Through research, a team of scientists have isolated a molecule that can shut down a dysfunctional immune response that causes deadly hemorrhagic shock.
Through research, a team of scientists have isolated a molecule that can shut down a dysfunctional immune response that causes deadly hemorrhagic shock, resulting in delayed death of heart attack patients, promoting rejection of transplanted organs and destroying joints in patients with rheumatoid arthritis.
The results are published in a paper in Molecular Immunology.
The molecule is a modified peptide and was extracted from the protein shell of a common virus (astrovirus) that causes childhood diarrhea. The research was performed by a team at Eastern Virginia Medical School and Children’s Hospital of The King’s Daughters.
The molecule is small enough to be used in medications.
“This puts us in a position to move rapidly from in-vitro testing to in-vivo testing,” said Neel Krishna, PhD, an assistant professor of microbiology and molecular cell biology at EVMS and a pediatric virologist at CHKD, in a press release.
The molecule may help scientists one day pharmacologically modulate the complement system, which is a complex cascade of dozens of biochemical reactions that occurs on the immune system to fight of infectious disease. The complimentary system launches an attack that destroys the membranes of cells damaged by infection.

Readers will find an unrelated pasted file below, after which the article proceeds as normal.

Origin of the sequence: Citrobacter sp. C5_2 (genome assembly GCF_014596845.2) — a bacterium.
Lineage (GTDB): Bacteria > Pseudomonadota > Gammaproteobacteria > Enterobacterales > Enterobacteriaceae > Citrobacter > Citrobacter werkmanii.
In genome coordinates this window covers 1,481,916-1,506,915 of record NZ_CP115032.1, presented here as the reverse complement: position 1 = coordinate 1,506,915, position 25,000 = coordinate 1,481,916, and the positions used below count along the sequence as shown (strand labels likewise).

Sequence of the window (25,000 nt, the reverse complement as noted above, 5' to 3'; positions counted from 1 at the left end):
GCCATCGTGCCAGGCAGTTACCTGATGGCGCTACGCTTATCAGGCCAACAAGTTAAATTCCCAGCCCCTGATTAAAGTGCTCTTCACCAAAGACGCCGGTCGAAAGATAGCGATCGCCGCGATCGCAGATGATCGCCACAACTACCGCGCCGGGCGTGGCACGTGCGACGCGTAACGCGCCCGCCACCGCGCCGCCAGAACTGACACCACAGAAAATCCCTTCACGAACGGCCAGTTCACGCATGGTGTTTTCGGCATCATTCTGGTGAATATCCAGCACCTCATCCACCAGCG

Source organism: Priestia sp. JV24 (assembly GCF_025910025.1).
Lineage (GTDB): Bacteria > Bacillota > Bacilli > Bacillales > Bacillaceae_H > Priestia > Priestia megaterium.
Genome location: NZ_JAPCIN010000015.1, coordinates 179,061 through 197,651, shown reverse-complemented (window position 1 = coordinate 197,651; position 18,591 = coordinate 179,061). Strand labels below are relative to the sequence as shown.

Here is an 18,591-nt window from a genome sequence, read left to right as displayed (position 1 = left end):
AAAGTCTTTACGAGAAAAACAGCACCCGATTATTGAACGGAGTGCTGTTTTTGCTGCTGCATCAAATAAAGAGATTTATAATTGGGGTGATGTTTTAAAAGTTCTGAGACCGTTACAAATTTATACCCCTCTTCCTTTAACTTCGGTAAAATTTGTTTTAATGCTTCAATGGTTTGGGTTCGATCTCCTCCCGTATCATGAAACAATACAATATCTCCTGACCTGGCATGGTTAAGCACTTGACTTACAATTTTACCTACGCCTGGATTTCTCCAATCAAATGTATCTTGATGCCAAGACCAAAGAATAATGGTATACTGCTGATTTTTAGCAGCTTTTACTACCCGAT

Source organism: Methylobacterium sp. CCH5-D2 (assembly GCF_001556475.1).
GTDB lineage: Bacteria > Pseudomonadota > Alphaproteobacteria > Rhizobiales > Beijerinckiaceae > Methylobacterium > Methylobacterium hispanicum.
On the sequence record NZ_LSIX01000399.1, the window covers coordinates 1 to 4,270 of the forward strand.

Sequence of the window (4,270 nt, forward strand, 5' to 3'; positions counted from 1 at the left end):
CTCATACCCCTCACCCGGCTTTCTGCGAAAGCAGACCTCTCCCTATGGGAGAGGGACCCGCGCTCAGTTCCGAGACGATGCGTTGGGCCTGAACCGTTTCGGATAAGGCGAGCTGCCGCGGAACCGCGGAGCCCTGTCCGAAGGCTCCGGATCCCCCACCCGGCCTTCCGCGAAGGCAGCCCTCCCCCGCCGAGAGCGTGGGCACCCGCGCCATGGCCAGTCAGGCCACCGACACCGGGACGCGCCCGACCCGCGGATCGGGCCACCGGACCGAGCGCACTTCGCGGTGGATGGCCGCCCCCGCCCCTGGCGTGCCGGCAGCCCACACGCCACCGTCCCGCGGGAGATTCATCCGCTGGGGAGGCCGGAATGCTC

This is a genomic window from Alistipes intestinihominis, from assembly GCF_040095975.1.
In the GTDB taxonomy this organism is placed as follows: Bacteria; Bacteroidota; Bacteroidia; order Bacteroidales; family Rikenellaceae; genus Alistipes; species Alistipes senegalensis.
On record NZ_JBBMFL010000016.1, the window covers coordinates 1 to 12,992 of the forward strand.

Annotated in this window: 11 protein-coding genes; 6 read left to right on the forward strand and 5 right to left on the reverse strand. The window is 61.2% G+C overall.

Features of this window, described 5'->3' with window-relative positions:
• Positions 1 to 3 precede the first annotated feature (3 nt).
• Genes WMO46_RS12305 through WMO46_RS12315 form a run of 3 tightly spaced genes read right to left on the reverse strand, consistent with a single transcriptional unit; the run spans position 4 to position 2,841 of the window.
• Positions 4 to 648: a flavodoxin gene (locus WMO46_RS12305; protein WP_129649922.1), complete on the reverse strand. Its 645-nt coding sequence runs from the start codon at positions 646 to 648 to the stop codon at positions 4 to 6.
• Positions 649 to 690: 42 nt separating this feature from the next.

The system lays waste to cells that may have been damaged due to trauma and left without oxygen for too long, in a process known as reperfusion injury. In heart attacks, the death of heart cells during reperfusion may be irreversible and lethal. The reperfusion system is an inflammatory response and affects rheumatoid arthritis as well in a similar manner.
Previous studies have shown that the introduction of the protein shell that encase the astrovirus shuts down two of the three methods used by the complement system to destroy damaged cells, but does not shut down the system’s ability to protect from invading pathogens. This molecule was large, however, containing 787 amino acids.
The latest study, examines a smaller shard of the shell, which only contained 30 amino acids and is suitable to be used in drug therapy.